The ancient castle of Borgaria.
The castle is mentioned for the first time in 1191 in the register of entries of the Diocese of Narni, but has much more ancient origins due to the several Roman ruins and epigraphs scattered around the village.
The study of the name has led to two interesting hypotheses related to the history of the place:
- the first linked to the term burgus – which was used by the Romans, in late times, to indicate a small fort – from which would have derived the name Burgus > Burgaria > Borgaria;
- the second linked to the term Longobard “arciporcaro” – that is the one who controlled the woods and pastures of pigs through a fortification – Arciporcaro > Porcaro > Porcaria > Borgaria.
The hypothesis suggests that the castle was part of the system of fortifications of Narni, already existing in Byzantine times, which included the tower of the current Castle of Bufone and the tower of the current Church of Santa Pudenziana.
The first certain date linked to Borgaria is 1291 when the inhabitants, along with those of Narni and Amelia, took refuge to pay some taxes to the Papal States.
What to see in Borgaria and around.
Borgaria today is a classic Umbrian village perched within its medieval walls.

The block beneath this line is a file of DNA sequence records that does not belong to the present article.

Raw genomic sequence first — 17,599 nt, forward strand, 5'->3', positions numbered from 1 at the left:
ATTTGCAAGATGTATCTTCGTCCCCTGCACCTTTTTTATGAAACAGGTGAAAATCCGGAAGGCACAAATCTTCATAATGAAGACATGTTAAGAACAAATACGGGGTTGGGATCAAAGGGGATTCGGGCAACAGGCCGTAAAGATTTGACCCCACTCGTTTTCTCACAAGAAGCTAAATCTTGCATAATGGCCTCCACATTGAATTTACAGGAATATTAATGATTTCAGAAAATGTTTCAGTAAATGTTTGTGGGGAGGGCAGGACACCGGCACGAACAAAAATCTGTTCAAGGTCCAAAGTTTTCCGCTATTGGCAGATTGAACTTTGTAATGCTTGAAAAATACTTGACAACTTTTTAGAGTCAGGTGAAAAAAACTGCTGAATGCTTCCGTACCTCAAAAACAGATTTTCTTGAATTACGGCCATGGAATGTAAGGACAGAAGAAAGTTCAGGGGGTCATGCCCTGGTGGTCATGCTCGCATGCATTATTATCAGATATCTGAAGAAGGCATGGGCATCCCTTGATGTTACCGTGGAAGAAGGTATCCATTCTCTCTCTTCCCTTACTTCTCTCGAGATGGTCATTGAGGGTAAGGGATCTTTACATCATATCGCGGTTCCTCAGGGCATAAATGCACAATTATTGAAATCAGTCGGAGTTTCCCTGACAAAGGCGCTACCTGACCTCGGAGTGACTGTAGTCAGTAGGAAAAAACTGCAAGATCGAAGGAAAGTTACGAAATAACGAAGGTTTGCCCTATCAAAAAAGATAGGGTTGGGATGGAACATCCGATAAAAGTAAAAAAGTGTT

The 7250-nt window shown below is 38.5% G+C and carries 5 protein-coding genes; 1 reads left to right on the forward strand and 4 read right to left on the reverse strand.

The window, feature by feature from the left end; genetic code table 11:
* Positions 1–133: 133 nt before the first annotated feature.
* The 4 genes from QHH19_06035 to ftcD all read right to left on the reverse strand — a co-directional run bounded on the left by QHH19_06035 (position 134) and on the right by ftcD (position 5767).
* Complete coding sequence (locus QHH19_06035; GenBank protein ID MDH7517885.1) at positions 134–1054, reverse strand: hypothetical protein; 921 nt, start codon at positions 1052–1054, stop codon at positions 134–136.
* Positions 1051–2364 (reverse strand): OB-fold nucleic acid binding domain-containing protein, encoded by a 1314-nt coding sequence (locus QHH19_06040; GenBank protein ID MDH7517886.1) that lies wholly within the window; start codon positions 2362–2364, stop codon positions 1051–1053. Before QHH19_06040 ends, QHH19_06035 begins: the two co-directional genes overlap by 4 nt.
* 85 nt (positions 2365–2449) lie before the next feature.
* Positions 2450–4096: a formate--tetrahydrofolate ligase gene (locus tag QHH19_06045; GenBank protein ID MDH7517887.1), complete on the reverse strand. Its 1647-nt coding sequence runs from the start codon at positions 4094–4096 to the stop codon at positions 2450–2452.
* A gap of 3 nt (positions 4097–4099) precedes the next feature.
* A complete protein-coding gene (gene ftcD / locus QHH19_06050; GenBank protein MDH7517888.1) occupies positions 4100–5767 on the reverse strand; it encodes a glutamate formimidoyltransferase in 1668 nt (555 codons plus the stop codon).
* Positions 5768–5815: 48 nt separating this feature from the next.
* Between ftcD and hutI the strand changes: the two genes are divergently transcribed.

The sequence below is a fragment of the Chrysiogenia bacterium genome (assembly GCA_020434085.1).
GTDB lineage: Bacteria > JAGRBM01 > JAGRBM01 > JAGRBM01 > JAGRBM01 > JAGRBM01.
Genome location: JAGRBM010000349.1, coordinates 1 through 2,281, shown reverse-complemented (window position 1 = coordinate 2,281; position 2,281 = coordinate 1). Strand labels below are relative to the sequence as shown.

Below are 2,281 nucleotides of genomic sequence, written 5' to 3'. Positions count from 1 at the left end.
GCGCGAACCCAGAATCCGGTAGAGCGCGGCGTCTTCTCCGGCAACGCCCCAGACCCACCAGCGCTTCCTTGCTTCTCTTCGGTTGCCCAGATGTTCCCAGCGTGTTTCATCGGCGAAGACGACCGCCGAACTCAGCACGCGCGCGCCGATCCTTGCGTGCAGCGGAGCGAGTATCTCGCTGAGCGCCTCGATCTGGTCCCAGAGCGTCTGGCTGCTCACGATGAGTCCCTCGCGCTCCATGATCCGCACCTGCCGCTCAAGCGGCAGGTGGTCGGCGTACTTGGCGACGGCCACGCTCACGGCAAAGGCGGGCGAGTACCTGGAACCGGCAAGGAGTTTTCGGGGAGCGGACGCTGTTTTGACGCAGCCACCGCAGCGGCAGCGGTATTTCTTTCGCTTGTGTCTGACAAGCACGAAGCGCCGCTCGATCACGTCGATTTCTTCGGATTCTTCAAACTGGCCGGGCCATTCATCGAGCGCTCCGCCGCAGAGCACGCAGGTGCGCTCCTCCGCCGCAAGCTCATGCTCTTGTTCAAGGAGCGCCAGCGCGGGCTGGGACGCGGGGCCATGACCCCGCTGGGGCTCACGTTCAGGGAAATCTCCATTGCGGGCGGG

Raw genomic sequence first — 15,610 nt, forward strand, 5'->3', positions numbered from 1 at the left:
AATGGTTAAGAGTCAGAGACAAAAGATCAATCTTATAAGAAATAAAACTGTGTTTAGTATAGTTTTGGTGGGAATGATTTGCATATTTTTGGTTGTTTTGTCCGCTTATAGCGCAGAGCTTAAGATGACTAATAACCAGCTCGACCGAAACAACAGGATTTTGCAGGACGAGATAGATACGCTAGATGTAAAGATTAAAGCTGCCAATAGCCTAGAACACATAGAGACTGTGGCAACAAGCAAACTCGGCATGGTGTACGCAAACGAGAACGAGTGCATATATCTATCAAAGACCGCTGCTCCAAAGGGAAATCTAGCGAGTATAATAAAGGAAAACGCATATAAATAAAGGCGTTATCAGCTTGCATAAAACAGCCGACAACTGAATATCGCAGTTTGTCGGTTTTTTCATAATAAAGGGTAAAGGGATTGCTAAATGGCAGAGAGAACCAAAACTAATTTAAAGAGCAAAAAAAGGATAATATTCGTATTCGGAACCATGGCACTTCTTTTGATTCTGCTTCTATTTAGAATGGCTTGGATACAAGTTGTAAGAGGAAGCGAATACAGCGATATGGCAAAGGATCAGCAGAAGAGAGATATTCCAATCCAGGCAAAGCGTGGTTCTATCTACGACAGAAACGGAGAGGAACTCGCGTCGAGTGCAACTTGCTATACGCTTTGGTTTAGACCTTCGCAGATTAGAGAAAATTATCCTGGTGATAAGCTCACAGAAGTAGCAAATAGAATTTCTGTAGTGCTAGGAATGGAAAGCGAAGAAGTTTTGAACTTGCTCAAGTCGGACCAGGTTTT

Crossing the Porta Civica, on the right, you meet Palazzo Cesi built by the homonymous bishop in the sixteenth century. The Church of Saints Silvestro and Feliciano is located a short distance overlooking a beautiful panoramic terrace. In the main square of Borgaria there are the remains of the civic tower and those of a portal called “Porta dei Porci” (=Pigs Gate).
The beautiful Church of Santa Pudenziana is located in loc. Visciano under the hill where the village stands.
Borgaria – 05035, Narni
Borgaria can be visited on foot, leaving the car outside the walls.
We suggest parking the car near the principal entrance of the village.
Discover with us the places more interest near Borgaria.
Or discover the points of interest of Narni and of its territory:
That which today is a modern Mario Bartolotti Auditorium, in the past was the first Cathedral of Narni. Entrusted then to the Dominicans, was part